This has been in discussion in chat on and off since I first joined up. Random downvotes and upvotes are things that happen. No need to sweat it. It happens, move on.

We've had this discussion before.

I ran into this today:

Stand up against malicious pointless downvoting. Comment people, or dont bother pressing the arrow. — Ender

Note that I'm not trying to single Ender out here; this isn't the first I've seen, just the latest comment that I've noticed.

Voting in this manner is a fundamental shift in the quality of the site. You're no longer voting on the post quality, but on actions taken on the post. Upvoting or downvoting to counteract someone else's vote isn't what Arqade and the entire SE network is about.

As for requiring comments, I agree that they're good to have, but are not necessary. Requiring comments (or worse, upvoting because someone downvoted and did not comment) counteracts the entire reasoning behind anonymous voting.

There are several reasons comments are not required:

  1. It gives the poster a target. If they don't agree with it, revenge downvoting is a very real possibility.
  2. New users rarely read the FAQ. It's not a requirement by any stretch, but everyone gets tired at some point of re-iterating the same thing over and over. It's a way of keeping sane. Downvote if it doesn't meet your level of quality, and keep on going.
  3. There are several orders of magnitude more users of the site than there are active members to keep it clean. If every downvote required a comment, either site quality would drop like a rock, or we'd get, "asdklfjdsiofuasdf" on every downvoted question or answer.

This is something that comes up a lot on Meta.SO. Comments are nice, and if you have the energy to help a user fix their question or answer, fantastic. But upvotes and downvotes are anonymous by design. There is no requirement to post a comment, and by voting on anything but the post quality, it's breaking the entire purpose of Arqade.

The canonical post for Meta.SO: Encouraging people to explain downvotes.

The first line from the answer: The comments are there for people who want to explain their downvotes.

That sums it up nicely.

Screenshot of the conversation. Names have been removed.

Just recently, we got a comment that encapsulates exactly why comments are not, and will never be required:

no need to attempt to rewrite history, you most certainly did NOT say that you did not want a solution "through stats/cheating". You said nothing at all about stats, and you said nothing at all about console commands. But you'd better be downvoting the other two answers since neither of them automate the process either, and you wouldn't want to be an elitist hypocrite pr1ck, would you?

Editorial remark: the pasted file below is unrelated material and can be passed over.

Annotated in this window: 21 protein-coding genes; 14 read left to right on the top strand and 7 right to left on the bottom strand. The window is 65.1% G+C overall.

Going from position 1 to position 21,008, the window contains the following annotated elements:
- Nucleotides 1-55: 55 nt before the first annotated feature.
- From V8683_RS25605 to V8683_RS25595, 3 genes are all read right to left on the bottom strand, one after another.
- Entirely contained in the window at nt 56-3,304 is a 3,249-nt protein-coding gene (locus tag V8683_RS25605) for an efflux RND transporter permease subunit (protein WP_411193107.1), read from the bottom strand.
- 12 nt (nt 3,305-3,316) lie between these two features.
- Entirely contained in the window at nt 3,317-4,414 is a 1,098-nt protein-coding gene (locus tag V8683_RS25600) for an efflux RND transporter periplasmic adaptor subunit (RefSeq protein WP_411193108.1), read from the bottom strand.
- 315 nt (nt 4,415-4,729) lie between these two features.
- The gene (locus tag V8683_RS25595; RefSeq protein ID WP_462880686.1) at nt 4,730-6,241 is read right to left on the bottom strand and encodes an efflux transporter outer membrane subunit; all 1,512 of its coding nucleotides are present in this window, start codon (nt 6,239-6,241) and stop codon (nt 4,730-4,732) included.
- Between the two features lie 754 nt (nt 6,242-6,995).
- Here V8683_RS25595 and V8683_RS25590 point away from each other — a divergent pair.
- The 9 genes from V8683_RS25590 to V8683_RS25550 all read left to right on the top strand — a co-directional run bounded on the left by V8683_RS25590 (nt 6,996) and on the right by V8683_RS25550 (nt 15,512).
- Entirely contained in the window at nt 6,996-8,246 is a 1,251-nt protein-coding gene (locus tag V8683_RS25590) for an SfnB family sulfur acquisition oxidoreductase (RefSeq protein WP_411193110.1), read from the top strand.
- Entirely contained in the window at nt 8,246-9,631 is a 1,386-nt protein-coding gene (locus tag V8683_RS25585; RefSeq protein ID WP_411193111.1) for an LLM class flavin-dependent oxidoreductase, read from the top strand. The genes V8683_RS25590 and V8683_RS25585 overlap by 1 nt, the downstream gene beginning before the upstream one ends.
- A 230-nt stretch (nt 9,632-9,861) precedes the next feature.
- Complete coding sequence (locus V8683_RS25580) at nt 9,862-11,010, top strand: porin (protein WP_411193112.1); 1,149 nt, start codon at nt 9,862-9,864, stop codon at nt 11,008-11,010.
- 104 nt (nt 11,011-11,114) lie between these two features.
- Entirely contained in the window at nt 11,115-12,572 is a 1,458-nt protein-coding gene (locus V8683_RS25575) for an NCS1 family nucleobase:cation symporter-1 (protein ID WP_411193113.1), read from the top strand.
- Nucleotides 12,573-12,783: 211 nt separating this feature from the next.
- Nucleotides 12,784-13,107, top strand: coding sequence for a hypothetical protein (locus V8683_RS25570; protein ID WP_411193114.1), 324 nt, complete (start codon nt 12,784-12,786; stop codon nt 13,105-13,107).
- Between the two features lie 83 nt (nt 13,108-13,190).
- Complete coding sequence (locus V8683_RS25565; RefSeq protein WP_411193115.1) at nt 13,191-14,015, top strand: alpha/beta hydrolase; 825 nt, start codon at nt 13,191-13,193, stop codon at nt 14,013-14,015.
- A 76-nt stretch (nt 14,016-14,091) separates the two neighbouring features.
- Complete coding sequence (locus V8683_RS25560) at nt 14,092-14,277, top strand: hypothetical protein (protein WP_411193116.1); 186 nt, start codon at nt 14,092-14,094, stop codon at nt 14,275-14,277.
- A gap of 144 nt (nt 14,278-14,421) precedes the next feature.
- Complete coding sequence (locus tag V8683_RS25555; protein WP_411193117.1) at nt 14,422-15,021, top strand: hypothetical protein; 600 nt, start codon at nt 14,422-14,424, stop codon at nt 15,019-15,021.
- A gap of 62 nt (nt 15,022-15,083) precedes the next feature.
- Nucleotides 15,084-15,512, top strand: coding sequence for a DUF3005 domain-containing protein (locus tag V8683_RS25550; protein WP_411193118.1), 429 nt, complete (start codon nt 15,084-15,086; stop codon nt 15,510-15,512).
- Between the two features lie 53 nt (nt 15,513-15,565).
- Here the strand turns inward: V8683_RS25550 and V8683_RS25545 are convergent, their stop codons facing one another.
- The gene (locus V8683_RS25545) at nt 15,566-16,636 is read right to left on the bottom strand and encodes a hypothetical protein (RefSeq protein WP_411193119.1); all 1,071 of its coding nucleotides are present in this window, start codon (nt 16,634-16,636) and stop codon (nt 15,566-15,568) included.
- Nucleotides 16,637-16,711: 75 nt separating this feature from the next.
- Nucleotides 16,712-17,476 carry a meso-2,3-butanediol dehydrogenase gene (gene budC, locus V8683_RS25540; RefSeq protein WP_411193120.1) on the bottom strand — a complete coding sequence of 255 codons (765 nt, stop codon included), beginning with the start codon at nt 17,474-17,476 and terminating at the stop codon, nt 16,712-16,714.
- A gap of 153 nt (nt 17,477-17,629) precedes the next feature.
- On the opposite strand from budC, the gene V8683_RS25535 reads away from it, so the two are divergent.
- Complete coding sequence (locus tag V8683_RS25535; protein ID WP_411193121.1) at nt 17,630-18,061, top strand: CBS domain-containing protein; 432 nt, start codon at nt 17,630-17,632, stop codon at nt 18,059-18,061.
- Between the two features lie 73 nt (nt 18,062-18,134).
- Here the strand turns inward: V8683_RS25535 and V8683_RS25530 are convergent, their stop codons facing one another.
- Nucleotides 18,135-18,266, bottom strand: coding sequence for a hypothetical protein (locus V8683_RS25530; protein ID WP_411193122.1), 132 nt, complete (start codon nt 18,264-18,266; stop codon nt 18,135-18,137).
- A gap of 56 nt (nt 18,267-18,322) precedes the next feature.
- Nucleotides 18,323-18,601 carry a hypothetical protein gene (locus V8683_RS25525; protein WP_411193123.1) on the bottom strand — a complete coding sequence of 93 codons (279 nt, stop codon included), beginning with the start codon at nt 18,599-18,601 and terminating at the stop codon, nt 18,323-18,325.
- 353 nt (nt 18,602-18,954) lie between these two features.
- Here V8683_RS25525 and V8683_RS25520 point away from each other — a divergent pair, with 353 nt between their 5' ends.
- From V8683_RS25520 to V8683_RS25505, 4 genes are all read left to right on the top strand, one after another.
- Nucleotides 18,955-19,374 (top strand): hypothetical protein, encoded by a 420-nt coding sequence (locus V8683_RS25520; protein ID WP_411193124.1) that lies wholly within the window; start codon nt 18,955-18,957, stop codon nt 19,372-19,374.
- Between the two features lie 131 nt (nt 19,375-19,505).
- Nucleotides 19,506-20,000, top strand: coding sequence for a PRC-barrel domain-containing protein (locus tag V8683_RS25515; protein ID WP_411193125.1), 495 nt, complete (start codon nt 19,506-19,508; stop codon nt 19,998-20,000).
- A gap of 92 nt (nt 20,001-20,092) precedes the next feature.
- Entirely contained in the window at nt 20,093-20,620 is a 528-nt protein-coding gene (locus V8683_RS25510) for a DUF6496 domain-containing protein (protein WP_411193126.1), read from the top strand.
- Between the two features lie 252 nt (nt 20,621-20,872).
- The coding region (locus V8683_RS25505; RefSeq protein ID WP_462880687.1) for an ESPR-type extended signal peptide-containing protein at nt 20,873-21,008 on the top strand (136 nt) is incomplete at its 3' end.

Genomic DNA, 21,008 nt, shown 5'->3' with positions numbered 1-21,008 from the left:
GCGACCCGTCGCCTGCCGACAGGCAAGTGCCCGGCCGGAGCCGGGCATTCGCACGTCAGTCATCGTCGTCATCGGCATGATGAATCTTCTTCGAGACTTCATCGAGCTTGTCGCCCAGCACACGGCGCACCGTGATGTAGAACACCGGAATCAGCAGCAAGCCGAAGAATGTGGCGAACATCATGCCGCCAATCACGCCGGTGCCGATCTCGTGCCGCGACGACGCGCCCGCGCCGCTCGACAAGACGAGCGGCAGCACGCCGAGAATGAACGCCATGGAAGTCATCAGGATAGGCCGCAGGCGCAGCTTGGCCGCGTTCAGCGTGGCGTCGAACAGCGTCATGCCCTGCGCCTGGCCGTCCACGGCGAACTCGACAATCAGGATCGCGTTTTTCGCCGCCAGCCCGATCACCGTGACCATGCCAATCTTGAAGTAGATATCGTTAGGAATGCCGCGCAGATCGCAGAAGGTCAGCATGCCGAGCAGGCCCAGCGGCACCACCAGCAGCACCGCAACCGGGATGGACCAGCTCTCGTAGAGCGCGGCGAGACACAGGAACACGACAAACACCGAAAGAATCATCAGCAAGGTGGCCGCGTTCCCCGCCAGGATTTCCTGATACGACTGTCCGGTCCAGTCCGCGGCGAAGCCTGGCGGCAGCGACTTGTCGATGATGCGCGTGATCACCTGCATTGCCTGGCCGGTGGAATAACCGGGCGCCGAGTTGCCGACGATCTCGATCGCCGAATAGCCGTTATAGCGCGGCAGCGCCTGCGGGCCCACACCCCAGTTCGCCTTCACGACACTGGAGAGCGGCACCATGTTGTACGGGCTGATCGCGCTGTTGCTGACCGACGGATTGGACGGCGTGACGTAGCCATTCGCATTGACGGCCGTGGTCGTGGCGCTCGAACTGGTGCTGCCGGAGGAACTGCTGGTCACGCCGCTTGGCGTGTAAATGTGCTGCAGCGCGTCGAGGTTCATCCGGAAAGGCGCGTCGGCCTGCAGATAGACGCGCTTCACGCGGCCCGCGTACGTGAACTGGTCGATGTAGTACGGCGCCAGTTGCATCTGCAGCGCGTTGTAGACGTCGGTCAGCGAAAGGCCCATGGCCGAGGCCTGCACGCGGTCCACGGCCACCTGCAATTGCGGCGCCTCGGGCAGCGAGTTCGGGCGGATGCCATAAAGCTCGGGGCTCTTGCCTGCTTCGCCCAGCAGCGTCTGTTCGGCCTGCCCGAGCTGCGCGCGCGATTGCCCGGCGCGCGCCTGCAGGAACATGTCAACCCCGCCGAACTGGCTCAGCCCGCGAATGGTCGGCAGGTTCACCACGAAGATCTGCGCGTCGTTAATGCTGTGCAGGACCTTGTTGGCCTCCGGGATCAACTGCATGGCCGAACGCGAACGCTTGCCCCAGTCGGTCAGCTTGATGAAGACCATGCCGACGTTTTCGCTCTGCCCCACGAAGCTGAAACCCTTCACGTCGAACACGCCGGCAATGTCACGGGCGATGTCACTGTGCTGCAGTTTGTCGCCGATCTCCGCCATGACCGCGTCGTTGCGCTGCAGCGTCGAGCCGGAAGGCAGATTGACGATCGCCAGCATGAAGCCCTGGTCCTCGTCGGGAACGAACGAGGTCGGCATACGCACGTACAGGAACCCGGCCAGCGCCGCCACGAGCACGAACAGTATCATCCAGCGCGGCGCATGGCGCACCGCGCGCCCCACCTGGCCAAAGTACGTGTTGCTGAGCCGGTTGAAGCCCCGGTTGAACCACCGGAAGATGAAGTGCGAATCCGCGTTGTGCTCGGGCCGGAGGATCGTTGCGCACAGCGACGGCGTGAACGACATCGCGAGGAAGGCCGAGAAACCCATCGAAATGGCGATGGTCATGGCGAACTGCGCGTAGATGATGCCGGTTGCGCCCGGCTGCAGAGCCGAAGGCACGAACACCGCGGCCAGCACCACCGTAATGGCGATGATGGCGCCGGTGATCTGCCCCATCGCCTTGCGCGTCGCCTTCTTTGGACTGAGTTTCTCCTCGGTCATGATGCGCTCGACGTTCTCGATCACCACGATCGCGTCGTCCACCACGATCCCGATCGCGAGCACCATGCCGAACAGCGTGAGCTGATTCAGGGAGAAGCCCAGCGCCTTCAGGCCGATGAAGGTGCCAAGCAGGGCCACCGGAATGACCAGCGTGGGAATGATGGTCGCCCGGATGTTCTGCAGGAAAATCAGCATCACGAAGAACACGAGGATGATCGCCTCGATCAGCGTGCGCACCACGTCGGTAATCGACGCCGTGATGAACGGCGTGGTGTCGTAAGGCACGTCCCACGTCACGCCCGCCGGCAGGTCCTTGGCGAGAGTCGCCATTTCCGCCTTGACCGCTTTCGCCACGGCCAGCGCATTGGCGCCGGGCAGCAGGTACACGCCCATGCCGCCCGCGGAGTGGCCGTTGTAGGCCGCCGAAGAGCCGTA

Naming removed and non-linked to (hopefully) anonymize the poster.

This is what happens sometimes when someone tries to explain their reason for a downvote, and the poster refuses to accept their reasoning. Granted, it's an edge case, but it highlights the possibilities inherent with being constructive. Sometimes, it's just not worth it.

  • Very very well said. May 21, 2013 at 2:30
  • 4
    I would like to point out from the get-go that I was in no way promoting upvoting solely for the reason to counter a percieved malicious downvote. I agree that would break how the site works. I simply feel that downvoting a question that isn't obviously bad in any way, without leaving a comment why, isn't teaching anybody anything. I am currently very busy moving back from germany to the states, but as soon as I'm stable, I plan on posting an answer to this with my full detailed opinion.
    – Ender
    May 21, 2013 at 8:20
  • 17
    @Ender Who said that downvotes have to teach? They are a way for the community to help sort content by what they think is useful or not useful. I think people need to stop taking it so personally when they get a downvote.
    – bwarner
    May 21, 2013 at 11:28
  • 6
    @bwarner the 'game' of the website implies that it wants to help people learn to ask productive questions and give productive answers to said questions. It teaches people to communicate better by principle even if that isn't or wasn't ever its primary purpose.
    – Ender
    May 21, 2013 at 18:31
  • 1
    @Ender That's one nice side-effect, but not the purpose. The purpose is to sort content, and indicate users whose contributions are consistently quality. By implication, voting therefore is also for making consistently-bad contributors to improve or go away. We're not a halfway house for wayward internetters, but if they learn and improve, that's bonus. But the point is to limit the damage they do. May 23, 2013 at 14:47
  • 3
    I think comments alongside downvotes are necessary unless you're fine alienating new users. Which for the most part this community seems perfectly content with under the guise of "maintaining high quality". As for the concept that we shouldn't be voting to counter-act others, where is the evidence for that? And if that's actually the case, why isn't the score simply hidden?
    – Decency
    May 27, 2013 at 19:12
  • @wipqozn Missed at least two names in that scrubbed screenshot, comments #4 & #7. Jul 17, 2013 at 18:27
  • @SevenSidedDie Thanks for catching that.
    – Wipqozn Mod
    Jul 17, 2013 at 18:38
  • @Wipqozn No problem. And good addition! That conversation is a very good example. Jul 17, 2013 at 20:42
  • 2
    badp's name is still in the picture.
    – Timtech
    Aug 21, 2013 at 11:15

4 Answers 4